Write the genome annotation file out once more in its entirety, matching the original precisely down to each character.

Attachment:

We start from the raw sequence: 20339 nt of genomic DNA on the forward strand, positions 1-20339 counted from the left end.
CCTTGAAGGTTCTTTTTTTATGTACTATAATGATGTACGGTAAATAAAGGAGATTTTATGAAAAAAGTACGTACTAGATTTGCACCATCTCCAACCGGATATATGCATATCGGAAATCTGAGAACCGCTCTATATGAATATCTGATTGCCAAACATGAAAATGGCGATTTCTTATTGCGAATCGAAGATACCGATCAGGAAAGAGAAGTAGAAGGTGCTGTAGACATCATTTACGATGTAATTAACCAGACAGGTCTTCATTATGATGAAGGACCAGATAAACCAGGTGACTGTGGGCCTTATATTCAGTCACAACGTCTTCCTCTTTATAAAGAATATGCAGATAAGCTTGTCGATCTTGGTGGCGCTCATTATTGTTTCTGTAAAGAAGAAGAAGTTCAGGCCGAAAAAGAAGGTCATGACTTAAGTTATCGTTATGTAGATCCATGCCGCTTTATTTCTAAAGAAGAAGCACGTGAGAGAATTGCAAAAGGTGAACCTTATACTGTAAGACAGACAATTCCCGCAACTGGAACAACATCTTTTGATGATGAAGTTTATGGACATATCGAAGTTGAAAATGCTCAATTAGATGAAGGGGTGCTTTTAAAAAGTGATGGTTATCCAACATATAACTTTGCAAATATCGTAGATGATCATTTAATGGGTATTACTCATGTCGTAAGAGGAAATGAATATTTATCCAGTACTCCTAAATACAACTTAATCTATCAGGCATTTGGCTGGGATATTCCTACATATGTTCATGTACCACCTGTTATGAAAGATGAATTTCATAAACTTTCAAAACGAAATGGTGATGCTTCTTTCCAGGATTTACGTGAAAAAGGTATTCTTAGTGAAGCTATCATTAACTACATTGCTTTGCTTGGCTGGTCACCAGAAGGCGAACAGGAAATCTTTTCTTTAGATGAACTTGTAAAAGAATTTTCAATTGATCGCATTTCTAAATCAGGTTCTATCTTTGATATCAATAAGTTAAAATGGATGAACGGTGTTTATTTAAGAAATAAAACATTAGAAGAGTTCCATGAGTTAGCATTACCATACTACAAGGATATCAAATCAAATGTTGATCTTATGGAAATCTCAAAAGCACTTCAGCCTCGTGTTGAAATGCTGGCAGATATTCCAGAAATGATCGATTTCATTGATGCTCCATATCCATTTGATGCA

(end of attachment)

We start from the raw sequence: 20339 nt of genomic DNA on the forward strand, positions 1-20339 counted from the left end.
CCTTGAAGGTTCTTTTTTTATGTACTATAATGATGTACGGTAAATAAAGGAGATTTTATGAAAAAAGTACGTACTAGATTTGCACCATCTCCAACCGGATATATGCATATCGGAAATCTGAGAACCGCTCTATATGAATATCTGATTGCCAAACATGAAAATGGCGATTTCTTATTGCGAATCGAAGATACCGATCAGGAAAGAGAAGTAGAAGGTGCTGTAGACATCATTTACGATGTAATTAACCAGACAGGTCTTCATTATGATGAAGGACCAGATAAACCAGGTGACTGTGGGCCTTATATTCAGTCACAACGTCTTCCTCTTTATAAAGAATATGCAGATAAGCTTGTCGATCTTGGTGGCGCTCATTATTGTTTCTGTAAAGAAGAAGAAGTTCAGGCCGAAAAAGAAGGTCATGACTTAAGTTATCGTTATGTAGATCCATGCCGCTTTATTTCTAAAGAAGAAGCACGTGAGAGAATTGCAAAAGGTGAACCTTATACTGTAAGACAGACAATTCCCGCAACTGGAACAACATCTTTTGATGATGAAGTTTATGGACATATCGAAGTTGAAAATGCTCAATTAGATGAAGGGGTGCTTTTAAAAAGTGATGGTTATCCAACATATAACTTTGCAAATATCGTAGATGATCATTTAATGGGTATTACTCATGTCGTAAGAGGAAATGAATATTTATCCAGTACTCCTAAATACAACTTAATCTATCAGGCATTTGGCTGGGATATTCCTACATATGTTCATGTACCACCTGTTATGAAAGATGAATTTCATAAACTTTCAAAACGAAATGGTGATGCTTCTTTCCAGGATTTACGTGAAAAAGGTATTCTTAGTGAAGCTATCATTAACTACATTGCTTTGCTTGGCTGGTCACCAGAAGGCGAACAGGAAATCTTTTCTTTAGATGAACTTGTAAAAGAATTTTCAATTGATCGCATTTCTAAATCAGGTTCTATCTTTGATATCAATAAGTTAAAATGGATGAACGGTGTTTATTTAAGAAATAAAACATTAGAAGAGTTCCATGAGTTAGCATTACCATACTACAAGGATATCAAATCAAATGTTGATCTTATGGAAATCTCAAAAGCACTTCAGCCTCGTGTTGAAATGCTGGCAGATATTCCAGAAATGATCGATTTCATTGATGCTCCATATCCATTTGATGCA